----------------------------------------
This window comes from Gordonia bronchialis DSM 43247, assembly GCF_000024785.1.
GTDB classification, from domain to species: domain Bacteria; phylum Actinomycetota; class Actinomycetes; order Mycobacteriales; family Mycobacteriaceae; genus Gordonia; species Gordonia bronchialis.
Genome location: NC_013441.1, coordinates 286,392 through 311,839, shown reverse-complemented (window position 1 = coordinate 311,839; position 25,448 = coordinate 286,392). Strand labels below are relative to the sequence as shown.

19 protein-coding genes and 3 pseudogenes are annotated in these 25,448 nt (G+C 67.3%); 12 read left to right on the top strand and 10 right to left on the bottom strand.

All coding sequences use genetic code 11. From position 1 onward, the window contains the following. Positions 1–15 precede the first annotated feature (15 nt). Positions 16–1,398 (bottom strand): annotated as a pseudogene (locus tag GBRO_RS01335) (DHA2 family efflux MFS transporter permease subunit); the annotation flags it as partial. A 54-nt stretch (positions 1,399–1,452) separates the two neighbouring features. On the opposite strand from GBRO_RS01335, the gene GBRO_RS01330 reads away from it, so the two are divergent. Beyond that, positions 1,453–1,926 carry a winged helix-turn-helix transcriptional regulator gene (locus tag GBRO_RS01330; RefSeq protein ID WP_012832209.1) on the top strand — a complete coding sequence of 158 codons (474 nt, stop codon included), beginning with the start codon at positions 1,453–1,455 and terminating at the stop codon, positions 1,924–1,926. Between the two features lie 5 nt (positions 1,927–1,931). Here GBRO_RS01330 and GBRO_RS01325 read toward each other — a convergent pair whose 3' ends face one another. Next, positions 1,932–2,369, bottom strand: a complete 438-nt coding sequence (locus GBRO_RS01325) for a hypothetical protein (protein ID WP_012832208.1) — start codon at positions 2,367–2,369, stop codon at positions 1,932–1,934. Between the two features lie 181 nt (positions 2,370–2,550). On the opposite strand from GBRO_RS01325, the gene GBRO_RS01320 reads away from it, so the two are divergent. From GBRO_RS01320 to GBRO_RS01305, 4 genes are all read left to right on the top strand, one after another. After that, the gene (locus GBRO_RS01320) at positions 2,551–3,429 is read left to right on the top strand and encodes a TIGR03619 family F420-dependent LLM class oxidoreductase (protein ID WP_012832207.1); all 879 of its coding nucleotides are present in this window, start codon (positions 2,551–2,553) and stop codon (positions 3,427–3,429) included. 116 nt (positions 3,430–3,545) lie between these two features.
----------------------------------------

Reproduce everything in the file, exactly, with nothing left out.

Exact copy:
This window comes from Gordonia bronchialis DSM 43247, assembly GCF_000024785.1.
GTDB classification, from domain to species: domain Bacteria; phylum Actinomycetota; class Actinomycetes; order Mycobacteriales; family Mycobacteriaceae; genus Gordonia; species Gordonia bronchialis.
Genome location: NC_013441.1, coordinates 286,392 through 311,839, shown reverse-complemented (window position 1 = coordinate 311,839; position 25,448 = coordinate 286,392). Strand labels below are relative to the sequence as shown.

19 protein-coding genes and 3 pseudogenes are annotated in these 25,448 nt (G+C 67.3%); 12 read left to right on the top strand and 10 right to left on the bottom strand.

All coding sequences use genetic code 11. From position 1 onward, the window contains the following. Positions 1–15 precede the first annotated feature (15 nt). Positions 16–1,398 (bottom strand): annotated as a pseudogene (locus tag GBRO_RS01335) (DHA2 family efflux MFS transporter permease subunit); the annotation flags it as partial. A 54-nt stretch (positions 1,399–1,452) separates the two neighbouring features. On the opposite strand from GBRO_RS01335, the gene GBRO_RS01330 reads away from it, so the two are divergent. Beyond that, positions 1,453–1,926 carry a winged helix-turn-helix transcriptional regulator gene (locus tag GBRO_RS01330; RefSeq protein ID WP_012832209.1) on the top strand — a complete coding sequence of 158 codons (474 nt, stop codon included), beginning with the start codon at positions 1,453–1,455 and terminating at the stop codon, positions 1,924–1,926. Between the two features lie 5 nt (positions 1,927–1,931). Here GBRO_RS01330 and GBRO_RS01325 read toward each other — a convergent pair whose 3' ends face one another. Next, positions 1,932–2,369, bottom strand: a complete 438-nt coding sequence (locus GBRO_RS01325) for a hypothetical protein (protein ID WP_012832208.1) — start codon at positions 2,367–2,369, stop codon at positions 1,932–1,934. Between the two features lie 181 nt (positions 2,370–2,550). On the opposite strand from GBRO_RS01325, the gene GBRO_RS01320 reads away from it, so the two are divergent. From GBRO_RS01320 to GBRO_RS01305, 4 genes are all read left to right on the top strand, one after another. After that, the gene (locus GBRO_RS01320) at positions 2,551–3,429 is read left to right on the top strand and encodes a TIGR03619 family F420-dependent LLM class oxidoreductase (protein ID WP_012832207.1); all 879 of its coding nucleotides are present in this window, start codon (positions 2,551–2,553) and stop codon (positions 3,427–3,429) included. 116 nt (positions 3,430–3,545) lie between these two features.